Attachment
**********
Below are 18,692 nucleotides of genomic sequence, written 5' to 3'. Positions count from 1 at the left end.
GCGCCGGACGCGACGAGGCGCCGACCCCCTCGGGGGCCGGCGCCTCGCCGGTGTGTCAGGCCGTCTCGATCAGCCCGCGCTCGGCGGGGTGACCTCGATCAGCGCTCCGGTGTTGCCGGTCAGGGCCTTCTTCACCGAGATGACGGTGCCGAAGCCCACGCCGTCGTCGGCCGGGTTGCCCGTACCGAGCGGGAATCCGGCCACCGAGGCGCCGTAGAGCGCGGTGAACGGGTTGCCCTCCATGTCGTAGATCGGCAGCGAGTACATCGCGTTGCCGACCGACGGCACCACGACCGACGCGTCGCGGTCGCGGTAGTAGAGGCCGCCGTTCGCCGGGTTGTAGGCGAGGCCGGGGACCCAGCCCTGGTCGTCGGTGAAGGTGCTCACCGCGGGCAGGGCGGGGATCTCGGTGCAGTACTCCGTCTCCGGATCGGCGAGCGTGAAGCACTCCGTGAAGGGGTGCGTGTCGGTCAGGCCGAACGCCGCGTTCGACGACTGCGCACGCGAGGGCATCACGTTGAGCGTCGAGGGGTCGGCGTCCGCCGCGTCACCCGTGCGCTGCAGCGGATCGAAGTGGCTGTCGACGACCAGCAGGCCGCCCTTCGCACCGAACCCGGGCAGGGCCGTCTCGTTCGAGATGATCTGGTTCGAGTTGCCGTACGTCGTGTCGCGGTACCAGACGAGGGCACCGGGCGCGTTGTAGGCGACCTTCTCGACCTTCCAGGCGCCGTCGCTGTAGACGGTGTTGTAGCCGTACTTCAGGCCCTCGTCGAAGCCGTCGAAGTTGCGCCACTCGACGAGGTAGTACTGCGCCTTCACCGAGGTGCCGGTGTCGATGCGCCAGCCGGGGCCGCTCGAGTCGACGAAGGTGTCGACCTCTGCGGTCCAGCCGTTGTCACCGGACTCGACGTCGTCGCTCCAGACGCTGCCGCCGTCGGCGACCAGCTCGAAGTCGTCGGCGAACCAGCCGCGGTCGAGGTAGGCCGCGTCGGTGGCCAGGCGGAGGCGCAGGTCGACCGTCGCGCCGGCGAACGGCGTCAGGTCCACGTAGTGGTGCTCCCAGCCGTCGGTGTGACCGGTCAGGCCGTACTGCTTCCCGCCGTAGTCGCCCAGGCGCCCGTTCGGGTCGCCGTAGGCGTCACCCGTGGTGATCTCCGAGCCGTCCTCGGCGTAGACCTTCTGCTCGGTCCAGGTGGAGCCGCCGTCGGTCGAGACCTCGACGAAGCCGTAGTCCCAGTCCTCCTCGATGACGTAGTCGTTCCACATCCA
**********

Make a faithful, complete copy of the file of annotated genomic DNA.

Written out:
Below are 18,692 nucleotides of genomic sequence, written 5' to 3'. Positions count from 1 at the left end.
GCGCCGGACGCGACGAGGCGCCGACCCCCTCGGGGGCCGGCGCCTCGCCGGTGTGTCAGGCCGTCTCGATCAGCCCGCGCTCGGCGGGGTGACCTCGATCAGCGCTCCGGTGTTGCCGGTCAGGGCCTTCTTCACCGAGATGACGGTGCCGAAGCCCACGCCGTCGTCGGCCGGGTTGCCCGTACCGAGCGGGAATCCGGCCACCGAGGCGCCGTAGAGCGCGGTGAACGGGTTGCCCTCCATGTCGTAGATCGGCAGCGAGTACATCGCGTTGCCGACCGACGGCACCACGACCGACGCGTCGCGGTCGCGGTAGTAGAGGCCGCCGTTCGCCGGGTTGTAGGCGAGGCCGGGGACCCAGCCCTGGTCGTCGGTGAAGGTGCTCACCGCGGGCAGGGCGGGGATCTCGGTGCAGTACTCCGTCTCCGGATCGGCGAGCGTGAAGCACTCCGTGAAGGGGTGCGTGTCGGTCAGGCCGAACGCCGCGTTCGACGACTGCGCACGCGAGGGCATCACGTTGAGCGTCGAGGGGTCGGCGTCCGCCGCGTCACCCGTGCGCTGCAGCGGATCGAAGTGGCTGTCGACGACCAGCAGGCCGCCCTTCGCACCGAACCCGGGCAGGGCCGTCTCGTTCGAGATGATCTGGTTCGAGTTGCCGTACGTCGTGTCGCGGTACCAGACGAGGGCACCGGGCGCGTTGTAGGCGACCTTCTCGACCTTCCAGGCGCCGTCGCTGTAGACGGTGTTGTAGCCGTACTTCAGGCCCTCGTCGAAGCCGTCGAAGTTGCGCCACTCGACGAGGTAGTACTGCGCCTTCACCGAGGTGCCGGTGTCGATGCGCCAGCCGGGGCCGCTCGAGTCGACGAAGGTGTCGACCTCTGCGGTCCAGCCGTTGTCACCGGACTCGACGTCGTCGCTCCAGACGCTGCCGCCGTCGGCGACCAGCTCGAAGTCGTCGGCGAACCAGCCGCGGTCGAGGTAGGCCGCGTCGGTGGCCAGGCGGAGGCGCAGGTCGACCGTCGCGCCGGCGAACGGCGTCAGGTCCACGTAGTGGTGCTCCCAGCCGTCGGTGTGACCGGTCAGGCCGTACTGCTTCCCGCCGTAGTCGCCCAGGCGCCCGTTCGGGTCGCCGTAGGCGTCACCCGTGGTGATCTCCGAGCCGTCCTCGGCGTAGACCTTCTGCTCGGTCCAGGTGGAGCCGCCGTCGGTCGAGACCTCGACGAAGCCGTAGTCCCAGTCCTCCTCGATGACGTAGTCGTTCCACATCCA